Taiwanese Beef Noodle Soup Recipe

Taiwanese Beef Noodle Soup Recipe

Prep: 30 mins

Cook: 3 hrs 45 mins

Total: 4 hrs 15 mins

Servings: 6 to 8 servings

Yield: 6 to 8 bowls

Considered to be Taiwan’s national dish, beef noodle soup is a staple in restaurants, night markets, and food courts throughout the island country. You can easily find two or three adjacent food stalls serving their original variation on the dish with a devoted fanbase. There's even an annual Beef Noodle Festival, where chefs compete for the title of best beef noodle soup in Taiwan.

While the Taiwanese beef noodle soup has distinctly Sichuan influences, such as spicy bean paste (doubanjiang) and Sichuan peppercorns, the exact dish is nowhere to be found in the Chinese province. That’s because the dish originated from Sichuan veterans who fled to Taiwan from mainland China during the 1940s civil war. Taiwanese beef noodle soup was one of the treasures that emerged from the inter-provincial community and culture that evolved out of the military settlements where soldiers and their families lived.

Taiwanese beef noodle soup is the ultimate comfort food to keep you warm during winter. You’ll love the tender beef stewed for hours in the accompanying savory, full-bodied broth. Traditionally, Taiwanese beef noodle soup is enjoyed with a handful of fresh greens, chopped cilantro, pickled mustard greens, and chili oil. This recipe makes a big batch. So, get ready to invite friends over or save the beef noodle soup for belly-warming leftovers.

“The Taiwanese beef noodle soup had amazing flavor. With so many ingredients, prep took a bit of time, but the soup was easy to make once everything was gathered and measured. I used wide frozen wheat noodles in the recipe, and the soup was excellent.” —Diana Rattray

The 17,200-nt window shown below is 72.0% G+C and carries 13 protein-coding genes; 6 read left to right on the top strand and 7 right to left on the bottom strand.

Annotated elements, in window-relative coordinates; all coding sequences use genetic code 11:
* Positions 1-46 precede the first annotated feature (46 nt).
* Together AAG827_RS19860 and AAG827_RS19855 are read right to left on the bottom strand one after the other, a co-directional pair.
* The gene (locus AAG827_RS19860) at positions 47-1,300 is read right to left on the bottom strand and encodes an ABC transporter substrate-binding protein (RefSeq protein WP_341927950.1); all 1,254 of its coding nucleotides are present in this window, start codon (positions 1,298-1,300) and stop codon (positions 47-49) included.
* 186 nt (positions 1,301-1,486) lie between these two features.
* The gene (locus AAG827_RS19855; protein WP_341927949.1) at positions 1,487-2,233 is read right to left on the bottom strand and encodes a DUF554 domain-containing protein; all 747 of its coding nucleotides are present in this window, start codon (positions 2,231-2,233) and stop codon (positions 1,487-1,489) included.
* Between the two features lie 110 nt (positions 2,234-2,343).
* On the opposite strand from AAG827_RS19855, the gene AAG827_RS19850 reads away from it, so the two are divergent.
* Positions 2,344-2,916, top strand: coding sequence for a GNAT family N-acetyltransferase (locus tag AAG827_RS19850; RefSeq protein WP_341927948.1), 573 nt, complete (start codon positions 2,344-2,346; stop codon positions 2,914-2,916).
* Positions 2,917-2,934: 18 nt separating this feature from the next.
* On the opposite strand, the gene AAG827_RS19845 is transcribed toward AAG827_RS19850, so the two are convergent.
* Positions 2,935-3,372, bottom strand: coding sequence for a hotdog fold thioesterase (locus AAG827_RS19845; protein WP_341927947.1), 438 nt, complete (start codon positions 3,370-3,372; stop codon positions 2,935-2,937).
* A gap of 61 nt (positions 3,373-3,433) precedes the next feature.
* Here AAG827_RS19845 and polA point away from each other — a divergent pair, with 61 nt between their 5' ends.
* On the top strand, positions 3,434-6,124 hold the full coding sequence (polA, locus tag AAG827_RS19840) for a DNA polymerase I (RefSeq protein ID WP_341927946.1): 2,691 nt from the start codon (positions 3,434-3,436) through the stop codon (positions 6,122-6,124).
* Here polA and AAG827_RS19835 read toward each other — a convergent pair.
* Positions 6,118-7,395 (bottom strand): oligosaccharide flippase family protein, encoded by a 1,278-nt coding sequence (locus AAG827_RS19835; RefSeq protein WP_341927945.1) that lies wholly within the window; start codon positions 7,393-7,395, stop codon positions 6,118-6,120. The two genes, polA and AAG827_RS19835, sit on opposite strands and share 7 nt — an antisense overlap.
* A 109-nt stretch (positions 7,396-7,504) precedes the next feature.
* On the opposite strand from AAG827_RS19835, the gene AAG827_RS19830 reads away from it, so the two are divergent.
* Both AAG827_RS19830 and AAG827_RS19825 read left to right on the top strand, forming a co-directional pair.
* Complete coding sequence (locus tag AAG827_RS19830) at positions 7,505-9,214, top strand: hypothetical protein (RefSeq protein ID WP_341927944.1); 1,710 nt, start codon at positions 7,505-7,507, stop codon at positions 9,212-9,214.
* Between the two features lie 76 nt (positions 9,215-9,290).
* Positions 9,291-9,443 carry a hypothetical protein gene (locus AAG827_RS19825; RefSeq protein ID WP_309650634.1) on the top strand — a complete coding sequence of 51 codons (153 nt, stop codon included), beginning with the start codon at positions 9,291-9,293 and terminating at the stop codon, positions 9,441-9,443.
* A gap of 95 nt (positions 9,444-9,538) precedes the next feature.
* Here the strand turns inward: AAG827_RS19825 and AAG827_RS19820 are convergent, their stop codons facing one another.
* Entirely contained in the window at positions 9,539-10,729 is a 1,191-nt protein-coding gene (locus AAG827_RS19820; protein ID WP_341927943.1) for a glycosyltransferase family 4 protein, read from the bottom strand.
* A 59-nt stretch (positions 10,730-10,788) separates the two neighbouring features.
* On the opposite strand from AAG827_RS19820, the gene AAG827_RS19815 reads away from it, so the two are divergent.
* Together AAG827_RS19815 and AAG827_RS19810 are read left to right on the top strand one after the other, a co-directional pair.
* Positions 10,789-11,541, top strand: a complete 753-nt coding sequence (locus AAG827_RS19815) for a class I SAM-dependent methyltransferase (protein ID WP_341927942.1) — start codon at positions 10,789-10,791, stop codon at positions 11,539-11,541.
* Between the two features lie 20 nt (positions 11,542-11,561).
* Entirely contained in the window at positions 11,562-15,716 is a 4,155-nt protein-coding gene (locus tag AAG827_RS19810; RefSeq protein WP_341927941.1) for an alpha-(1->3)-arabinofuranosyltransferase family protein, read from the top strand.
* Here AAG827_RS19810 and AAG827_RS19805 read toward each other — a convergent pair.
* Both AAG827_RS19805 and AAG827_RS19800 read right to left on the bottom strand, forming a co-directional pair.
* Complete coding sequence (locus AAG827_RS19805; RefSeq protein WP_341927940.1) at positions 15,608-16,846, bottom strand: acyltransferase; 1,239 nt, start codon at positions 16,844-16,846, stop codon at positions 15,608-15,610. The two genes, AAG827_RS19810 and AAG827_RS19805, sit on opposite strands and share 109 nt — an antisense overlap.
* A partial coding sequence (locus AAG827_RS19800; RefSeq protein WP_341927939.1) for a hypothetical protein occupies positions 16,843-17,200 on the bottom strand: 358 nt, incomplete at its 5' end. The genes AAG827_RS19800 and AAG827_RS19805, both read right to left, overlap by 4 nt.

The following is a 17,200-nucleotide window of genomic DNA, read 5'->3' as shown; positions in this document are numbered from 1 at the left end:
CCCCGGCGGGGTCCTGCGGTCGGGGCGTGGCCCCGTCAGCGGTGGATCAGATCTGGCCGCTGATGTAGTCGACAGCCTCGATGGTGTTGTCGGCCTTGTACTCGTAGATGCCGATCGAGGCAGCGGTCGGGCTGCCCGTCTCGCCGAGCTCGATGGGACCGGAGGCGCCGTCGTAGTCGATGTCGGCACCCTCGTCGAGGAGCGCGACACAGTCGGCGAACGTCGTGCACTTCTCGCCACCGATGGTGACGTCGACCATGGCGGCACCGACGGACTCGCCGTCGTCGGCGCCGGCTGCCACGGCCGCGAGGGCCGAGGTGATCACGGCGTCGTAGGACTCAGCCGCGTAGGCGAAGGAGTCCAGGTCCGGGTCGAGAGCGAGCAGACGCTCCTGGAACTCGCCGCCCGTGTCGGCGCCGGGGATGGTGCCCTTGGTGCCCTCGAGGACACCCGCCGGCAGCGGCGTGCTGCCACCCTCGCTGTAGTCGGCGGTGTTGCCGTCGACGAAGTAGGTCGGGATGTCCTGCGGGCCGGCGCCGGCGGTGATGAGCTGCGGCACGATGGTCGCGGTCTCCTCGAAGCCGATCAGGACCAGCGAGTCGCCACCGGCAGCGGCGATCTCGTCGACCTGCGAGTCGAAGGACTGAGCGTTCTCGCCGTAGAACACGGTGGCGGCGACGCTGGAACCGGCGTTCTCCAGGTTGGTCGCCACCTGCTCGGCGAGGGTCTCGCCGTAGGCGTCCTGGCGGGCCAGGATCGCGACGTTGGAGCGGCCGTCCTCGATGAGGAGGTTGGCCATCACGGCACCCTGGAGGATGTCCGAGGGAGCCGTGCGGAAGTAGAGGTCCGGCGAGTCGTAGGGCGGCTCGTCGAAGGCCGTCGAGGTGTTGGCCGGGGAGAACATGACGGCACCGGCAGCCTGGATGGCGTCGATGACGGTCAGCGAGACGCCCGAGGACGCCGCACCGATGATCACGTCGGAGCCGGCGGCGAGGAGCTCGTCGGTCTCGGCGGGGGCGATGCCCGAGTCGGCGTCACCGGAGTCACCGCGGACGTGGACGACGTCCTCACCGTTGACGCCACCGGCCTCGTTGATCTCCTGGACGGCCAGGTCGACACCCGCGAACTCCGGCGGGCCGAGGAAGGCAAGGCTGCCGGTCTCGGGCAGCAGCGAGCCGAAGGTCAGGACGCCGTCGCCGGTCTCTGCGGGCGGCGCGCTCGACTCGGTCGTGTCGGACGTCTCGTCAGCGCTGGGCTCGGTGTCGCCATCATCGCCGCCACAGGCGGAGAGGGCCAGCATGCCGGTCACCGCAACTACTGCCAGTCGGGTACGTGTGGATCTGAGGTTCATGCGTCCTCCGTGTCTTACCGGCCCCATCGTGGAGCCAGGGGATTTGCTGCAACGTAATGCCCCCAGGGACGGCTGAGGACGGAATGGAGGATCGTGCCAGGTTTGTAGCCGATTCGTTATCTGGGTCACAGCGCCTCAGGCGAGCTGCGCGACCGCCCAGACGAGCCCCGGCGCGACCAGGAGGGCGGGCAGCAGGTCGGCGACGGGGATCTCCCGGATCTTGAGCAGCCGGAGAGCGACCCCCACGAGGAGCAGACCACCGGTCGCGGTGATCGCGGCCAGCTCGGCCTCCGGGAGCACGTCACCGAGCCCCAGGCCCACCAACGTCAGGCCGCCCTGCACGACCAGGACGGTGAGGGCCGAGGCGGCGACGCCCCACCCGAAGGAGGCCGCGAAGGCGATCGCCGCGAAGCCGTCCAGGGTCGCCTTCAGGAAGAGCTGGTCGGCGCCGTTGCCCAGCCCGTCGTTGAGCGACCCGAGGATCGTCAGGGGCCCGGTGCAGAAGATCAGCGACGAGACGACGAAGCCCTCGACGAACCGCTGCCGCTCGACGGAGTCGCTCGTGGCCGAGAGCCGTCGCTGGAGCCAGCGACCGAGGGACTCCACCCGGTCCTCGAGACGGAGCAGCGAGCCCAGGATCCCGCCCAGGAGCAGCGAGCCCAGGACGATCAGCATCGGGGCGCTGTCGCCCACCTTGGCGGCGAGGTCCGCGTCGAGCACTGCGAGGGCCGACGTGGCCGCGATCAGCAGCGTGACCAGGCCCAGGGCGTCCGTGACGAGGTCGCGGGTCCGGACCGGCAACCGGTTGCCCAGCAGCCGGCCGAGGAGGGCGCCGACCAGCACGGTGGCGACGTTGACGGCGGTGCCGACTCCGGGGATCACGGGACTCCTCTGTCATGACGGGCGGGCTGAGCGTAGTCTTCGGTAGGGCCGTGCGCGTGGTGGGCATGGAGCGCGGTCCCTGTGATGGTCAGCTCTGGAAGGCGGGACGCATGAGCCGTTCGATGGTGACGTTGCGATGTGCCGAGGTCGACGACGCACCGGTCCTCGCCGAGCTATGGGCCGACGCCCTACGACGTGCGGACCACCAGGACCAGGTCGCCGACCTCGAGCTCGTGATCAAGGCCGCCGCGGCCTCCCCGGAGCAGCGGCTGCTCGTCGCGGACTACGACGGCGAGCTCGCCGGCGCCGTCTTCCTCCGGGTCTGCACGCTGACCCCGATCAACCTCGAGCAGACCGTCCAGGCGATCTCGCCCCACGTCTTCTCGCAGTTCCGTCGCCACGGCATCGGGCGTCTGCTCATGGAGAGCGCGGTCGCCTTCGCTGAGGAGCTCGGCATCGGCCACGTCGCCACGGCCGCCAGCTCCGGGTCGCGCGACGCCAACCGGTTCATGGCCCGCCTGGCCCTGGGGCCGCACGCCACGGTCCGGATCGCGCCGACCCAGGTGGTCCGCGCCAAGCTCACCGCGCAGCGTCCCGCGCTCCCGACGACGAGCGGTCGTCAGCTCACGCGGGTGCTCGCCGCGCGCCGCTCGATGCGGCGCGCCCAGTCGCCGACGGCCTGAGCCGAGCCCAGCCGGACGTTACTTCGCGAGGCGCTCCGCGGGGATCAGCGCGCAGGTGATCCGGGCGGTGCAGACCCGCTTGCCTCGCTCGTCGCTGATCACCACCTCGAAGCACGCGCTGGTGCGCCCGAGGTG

Taiwanese Beef Noodle Soup Recipe

A Note From Our Recipe Tester


  • 4 star anise pods

  • 1 cinnamon stick

  • 5 bay leaves

  • 2 tablespoons Sichuan peppercorns

  • 1 teaspoon white peppercorns

  • 3 pounds beef soup bones

  • 3 pounds beef shank meat, or chuck, cut into 2-inch cubes

  • 2 tablespoons oil

  • 1 head garlic, cloves smashed

  • 6 slices ginger

  • 6 medium green onions, cut into thirds

  • 1 small onion, quartered

  • 3 Thai chilis, split lengthwise

  • 2 tablespoons sugar

  • 3 tablespoons spicy bean paste, or doubanjiang

  • 2 tomatoes, sliced

  • 1/2 cup Shaoxing Chinese rice wine

  • 1/2 cup light soy sauce

  • 1/4 cup dark soy sauce

  • 1 1/2 pounds wheat noodles, or enough for 6 to 8 servings

  • 3 heads baby bok choy, leaves separated and washed

  • Chopped cilantro, for optional garnish

  • Pickled mustard greens, for optional garnish

  • Chili oil, for optional garnish

Steps to Make It

  1. Gather the ingredients.

    Taiwanese Beef Noodle Soup Recipe

  2. Make a spice sachet with the star anise, cinnamon stick, bay leaves, Sichuan peppercorns, and white peppercorns.

    Taiwanese Beef Noodle Soup Recipe

  3. Add the beef soup bones to a large soup pot. Add enough water to cover the bones and bring the water to a boil. Boil the soup bones for 3 minutes. Drain the bones and wash off any foam and residue from the bones. If using beef shank, boil the beef shank for 3 minutes and drain.

    Taiwanese Beef Noodle Soup Recipe

  4. Brown the beef chuck or shank with 1 tablespoon of oil for 15 to 20 minutes in a big soup pot until the meat is caramelized. Set aside the browned beef on a plate.

    Taiwanese Beef Noodle Soup Recipe

  5. Turn the heat to medium-low. Add the remaining tablespoon of oil to the soup pot. Add the garlic, ginger, green onions, onion, and chili.

    Taiwanese Beef Noodle Soup Recipe